Measure aims to help workers balance needs of work, family and school
East County News Service
November 5, 2017 (San Diego) -- State Assemblywoman Lorena Gonzalez Fletcher (D-San Diego) announced this week that she will author legislation in 2018 to prevent erratic scheduling practices that have become common in part-time workplaces.
Predictable work schedules are needed in order to protect workers who are forced to balance their work and family responsibilities, she said.
"California has job protections like the 8-hour workday on the books because we value workers’ time,” said Assemblywoman Gonzalez Fletcher, who chairs the Assembly’s Select Committee on Women in the Workplace. “I’ve been a single breadwinner mom who has had to juggle the unpredictability of family responsibilities with my duties at work, but I have also been fortunate enough to have a predictable work schedule and child care to assist my family. I know many working moms who are not so lucky, which is why it’s time to provide workers with a fair heads up on when they’re needed at work.”
The Assemblywoman’s bill will address a growing problem facing working families. A recent University of Chicago study shows 83 percent of part-time hourly workers reported unstable work schedules that fluctuated from month to month and approximately half are provided a week or less notice in those work schedule changes.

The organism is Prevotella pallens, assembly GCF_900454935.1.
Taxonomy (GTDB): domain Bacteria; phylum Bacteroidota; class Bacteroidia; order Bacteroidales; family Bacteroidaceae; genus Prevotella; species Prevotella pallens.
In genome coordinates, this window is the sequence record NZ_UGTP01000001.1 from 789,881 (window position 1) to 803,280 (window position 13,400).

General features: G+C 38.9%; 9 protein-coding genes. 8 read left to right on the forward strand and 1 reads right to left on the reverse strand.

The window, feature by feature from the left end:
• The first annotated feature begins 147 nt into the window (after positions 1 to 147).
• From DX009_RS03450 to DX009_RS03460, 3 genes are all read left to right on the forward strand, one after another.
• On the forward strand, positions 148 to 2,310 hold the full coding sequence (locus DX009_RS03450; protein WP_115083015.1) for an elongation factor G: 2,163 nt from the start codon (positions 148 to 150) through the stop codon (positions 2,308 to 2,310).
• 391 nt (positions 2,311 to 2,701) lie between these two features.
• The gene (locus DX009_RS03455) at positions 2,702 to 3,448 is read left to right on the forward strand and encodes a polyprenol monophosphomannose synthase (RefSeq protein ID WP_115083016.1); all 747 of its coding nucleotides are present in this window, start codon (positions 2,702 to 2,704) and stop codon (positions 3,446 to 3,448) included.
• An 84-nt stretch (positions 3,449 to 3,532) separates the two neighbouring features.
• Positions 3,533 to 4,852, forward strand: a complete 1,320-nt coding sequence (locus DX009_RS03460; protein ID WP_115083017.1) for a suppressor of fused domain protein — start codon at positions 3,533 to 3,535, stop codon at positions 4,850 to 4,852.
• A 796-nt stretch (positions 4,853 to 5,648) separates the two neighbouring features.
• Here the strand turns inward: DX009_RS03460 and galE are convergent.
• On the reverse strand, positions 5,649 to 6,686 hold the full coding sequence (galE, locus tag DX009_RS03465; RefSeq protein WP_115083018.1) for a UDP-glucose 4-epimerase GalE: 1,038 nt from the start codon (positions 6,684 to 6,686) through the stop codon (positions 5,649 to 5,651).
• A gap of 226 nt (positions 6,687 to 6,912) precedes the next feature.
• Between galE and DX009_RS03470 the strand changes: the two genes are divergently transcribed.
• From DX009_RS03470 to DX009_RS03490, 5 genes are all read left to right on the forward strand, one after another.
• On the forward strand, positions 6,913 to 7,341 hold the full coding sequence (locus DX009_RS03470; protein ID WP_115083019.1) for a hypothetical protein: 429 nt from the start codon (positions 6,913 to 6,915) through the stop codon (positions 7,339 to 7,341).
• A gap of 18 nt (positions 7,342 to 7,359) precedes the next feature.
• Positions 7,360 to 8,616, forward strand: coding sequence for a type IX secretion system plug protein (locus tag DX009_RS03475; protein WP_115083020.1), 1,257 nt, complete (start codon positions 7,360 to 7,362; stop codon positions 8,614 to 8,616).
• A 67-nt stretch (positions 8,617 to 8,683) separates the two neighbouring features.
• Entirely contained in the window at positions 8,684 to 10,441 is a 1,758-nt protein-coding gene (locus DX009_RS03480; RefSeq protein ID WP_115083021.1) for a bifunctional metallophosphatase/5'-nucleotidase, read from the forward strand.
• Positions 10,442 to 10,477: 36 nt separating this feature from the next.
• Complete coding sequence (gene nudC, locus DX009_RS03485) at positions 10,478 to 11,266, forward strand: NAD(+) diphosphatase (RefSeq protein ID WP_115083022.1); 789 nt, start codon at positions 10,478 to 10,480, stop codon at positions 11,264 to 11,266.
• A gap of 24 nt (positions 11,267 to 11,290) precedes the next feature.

The Assemblywoman will propose requiring employers to provide additional advance notice so workers can better plan their responsibilities of family, other jobs and school. Popular opinion has reflected support for this policy, as a CBS/New York Times poll in 2015 showed 72 percent of the public favors requiring employers to notify their workers of a change in work schedule.
The measure is expected to draw support from labor organizations, but will likely be opposed by some business groups.
Gonzalez Fletcher has championed issues facing working women, young families and low-wage hourly workers. In 2014, she authored the nation’s first state law to guarantee all private sector workers could earn and use paid sick leave (AB 1522). In 2016, she authored the nation’s first law to provide farmworkers – 400,000 of whom live and work in California – with overtime after 8 hours of work in a day or 40 hours of work in a week (AB 1066). This year, Gov. Brown signed into law her AB 480, which created the first state-run diaper bank in the nation to assist young families who are trying to hold down a job with the diapers they need to keep their infants in child care.